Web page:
It is always going to be hard when you try to balance those tensions. What makes it even more difficult is that in the last few years we have seen a massive increase in the number of people coming in on skilled visas. There is a lot of good information on that in this report. It gives an indication of how it was always going to be difficult to administer effectively when we have had such a massive leap in the skilled intake in the last couple of years. I recall that when our skilled intake was down below 50,000 a year the then immigration minister, Mr Ruddock, said that we would not be able to manage a dramatically increased skilled intake because of the difficulty, basically, of administering it. Yet in just a few short years we have dramatically increased the number. In the last financial year we have allocated almost 100,000 places for skilled migrants in the permanent migration program. That is the largest number ever allocated. In the space of just a few short years the number has more than doubled. On top of that, a huge number of extra temporary visas are being issued for people in a range of categories that also require skills and these are specifically focused at skilled migration. When you get a sense of just how large the number of people coming in is, you realise how difficult it is to ensure that all of them are properly and promptly assessed.

Looking at the other temporary visa categories and visas granted in 2004-05, there were nearly 50,000 business long-stay visas and an extra 6,300 medical practitioner visas, 200 or so educational visas and 25,500 social and cultural visas. In addition, there were over 100,000 working holiday-makers, some of whom were skilled, and 175,000 overseas students. Again, many of them were able to work up to 20 hours a week if they were able to get their skills recognised. As this report noted, it is not just skilled migrants who have skills. We have heard many reports about the difficulties faced by people who come in under the humanitarian stream when they are not able to make use of the skills they have. That is an area in which we need to do a lot better. Similarly, people who come in under the skilled migration program and who are family—spouses or children, even parents—also have skills but have difficulty getting them recognised. These are all people that Australia can make use of. It is in our interests as a country to do better at making use of the skills that people have and maximising the contribution that people can make.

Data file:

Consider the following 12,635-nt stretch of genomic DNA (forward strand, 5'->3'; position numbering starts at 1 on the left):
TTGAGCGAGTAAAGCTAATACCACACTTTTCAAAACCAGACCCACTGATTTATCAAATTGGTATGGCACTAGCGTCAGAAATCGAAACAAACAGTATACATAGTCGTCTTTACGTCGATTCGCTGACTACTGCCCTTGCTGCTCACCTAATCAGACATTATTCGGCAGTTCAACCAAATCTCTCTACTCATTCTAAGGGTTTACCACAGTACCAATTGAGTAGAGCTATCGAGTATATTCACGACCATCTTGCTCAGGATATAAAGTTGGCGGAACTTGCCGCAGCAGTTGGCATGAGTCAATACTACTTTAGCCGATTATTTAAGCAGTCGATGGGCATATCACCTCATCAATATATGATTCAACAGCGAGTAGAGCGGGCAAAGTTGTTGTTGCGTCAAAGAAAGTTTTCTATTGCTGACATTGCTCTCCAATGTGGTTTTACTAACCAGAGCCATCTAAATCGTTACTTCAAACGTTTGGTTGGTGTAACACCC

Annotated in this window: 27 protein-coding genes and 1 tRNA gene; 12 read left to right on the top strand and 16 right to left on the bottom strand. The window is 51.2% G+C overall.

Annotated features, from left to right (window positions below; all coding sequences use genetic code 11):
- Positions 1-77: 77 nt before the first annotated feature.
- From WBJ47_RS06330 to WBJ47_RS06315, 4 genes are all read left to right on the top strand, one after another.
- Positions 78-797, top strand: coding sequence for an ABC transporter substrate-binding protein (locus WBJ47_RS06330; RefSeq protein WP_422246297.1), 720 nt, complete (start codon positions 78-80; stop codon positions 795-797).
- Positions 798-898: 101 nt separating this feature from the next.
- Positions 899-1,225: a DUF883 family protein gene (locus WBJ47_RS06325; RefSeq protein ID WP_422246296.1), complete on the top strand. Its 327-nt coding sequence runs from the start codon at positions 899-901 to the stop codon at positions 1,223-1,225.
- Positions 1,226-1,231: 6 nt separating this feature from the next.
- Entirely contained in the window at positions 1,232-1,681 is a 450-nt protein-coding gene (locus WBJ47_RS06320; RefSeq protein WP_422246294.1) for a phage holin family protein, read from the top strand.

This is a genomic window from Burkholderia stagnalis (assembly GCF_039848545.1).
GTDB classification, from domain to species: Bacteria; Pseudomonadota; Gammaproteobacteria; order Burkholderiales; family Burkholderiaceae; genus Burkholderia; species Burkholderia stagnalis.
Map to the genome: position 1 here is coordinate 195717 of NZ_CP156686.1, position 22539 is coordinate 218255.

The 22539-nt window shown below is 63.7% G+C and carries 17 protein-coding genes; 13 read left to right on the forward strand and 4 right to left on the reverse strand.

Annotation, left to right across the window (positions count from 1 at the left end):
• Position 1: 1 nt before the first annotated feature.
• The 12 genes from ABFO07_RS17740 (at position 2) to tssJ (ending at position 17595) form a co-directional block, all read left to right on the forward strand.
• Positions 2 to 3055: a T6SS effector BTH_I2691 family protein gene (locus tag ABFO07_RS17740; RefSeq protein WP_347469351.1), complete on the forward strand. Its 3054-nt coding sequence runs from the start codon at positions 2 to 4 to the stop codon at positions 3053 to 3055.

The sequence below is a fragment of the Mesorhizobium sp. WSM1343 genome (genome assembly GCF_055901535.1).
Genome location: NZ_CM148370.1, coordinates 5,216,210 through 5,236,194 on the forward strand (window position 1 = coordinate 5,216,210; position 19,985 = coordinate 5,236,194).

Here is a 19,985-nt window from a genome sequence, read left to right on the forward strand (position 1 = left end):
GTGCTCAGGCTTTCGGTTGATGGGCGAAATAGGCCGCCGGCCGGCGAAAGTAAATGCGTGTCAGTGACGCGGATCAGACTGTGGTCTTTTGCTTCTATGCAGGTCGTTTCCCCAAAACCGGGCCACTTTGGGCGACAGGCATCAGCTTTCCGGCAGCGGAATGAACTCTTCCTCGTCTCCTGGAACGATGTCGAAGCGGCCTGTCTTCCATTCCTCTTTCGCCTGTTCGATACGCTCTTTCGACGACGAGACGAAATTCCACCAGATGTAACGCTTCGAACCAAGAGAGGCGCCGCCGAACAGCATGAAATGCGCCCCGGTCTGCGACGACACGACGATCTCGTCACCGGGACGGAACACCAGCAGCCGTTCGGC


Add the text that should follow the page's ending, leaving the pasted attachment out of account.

The report notes areas in which we can do better. It also notes the importance of English language in ensuring that we make maximum use of people’s skills. There are arguments about whether we should have a slightly stronger requirement for English language proficiency in particular areas. Again, you have to look at the areas that require higher standards of English for people to be able to perform a job safely and efficiently. All of these things are balancing acts. My concern is that we have so dramatically increased the number of people we are bringing in that we are not able to manage what is a lot of finetuning to keep all the different competing balances at the right level.

In addition—and this is where we get the real problems with the culture of the immigration department, which has been widely acknowledged and spoken about in this place—when you have a culture in the immigration department that starts looking for faults and has an overblown compliance mentality, which looks for the tiniest error as an excuse to reject a visa, as opposed to looking for a way to assist people in getting a visa, those hurdles and those mazes can become twice as difficult. That is an area that we still particularly need to address.

There are many areas relating to skills recognition that are often outside the control of the person applying for a visa. If there is more recognition of that and more flexibility in the way the law is applied, we can get around those problems. We have seen some of the changes with that shift in culture in administering the law in the humanitarian and family areas following some of the damning reports that have been brought down. That culture can flow across the board. We have to realise that in the big problem areas like temporary protection visas, where we do not assist people in improving their English, we are doing things in different areas of the migration program that are counterproductive to our national interest. We need a more holistic approach. We need one that is less compliance focused and one which recognises that migration of all types brings social as well as economic benefits to Australia. We can always improve the way we do that. My time has expired and I seek leave to continue my remarks.

Leave granted; debate adjourned.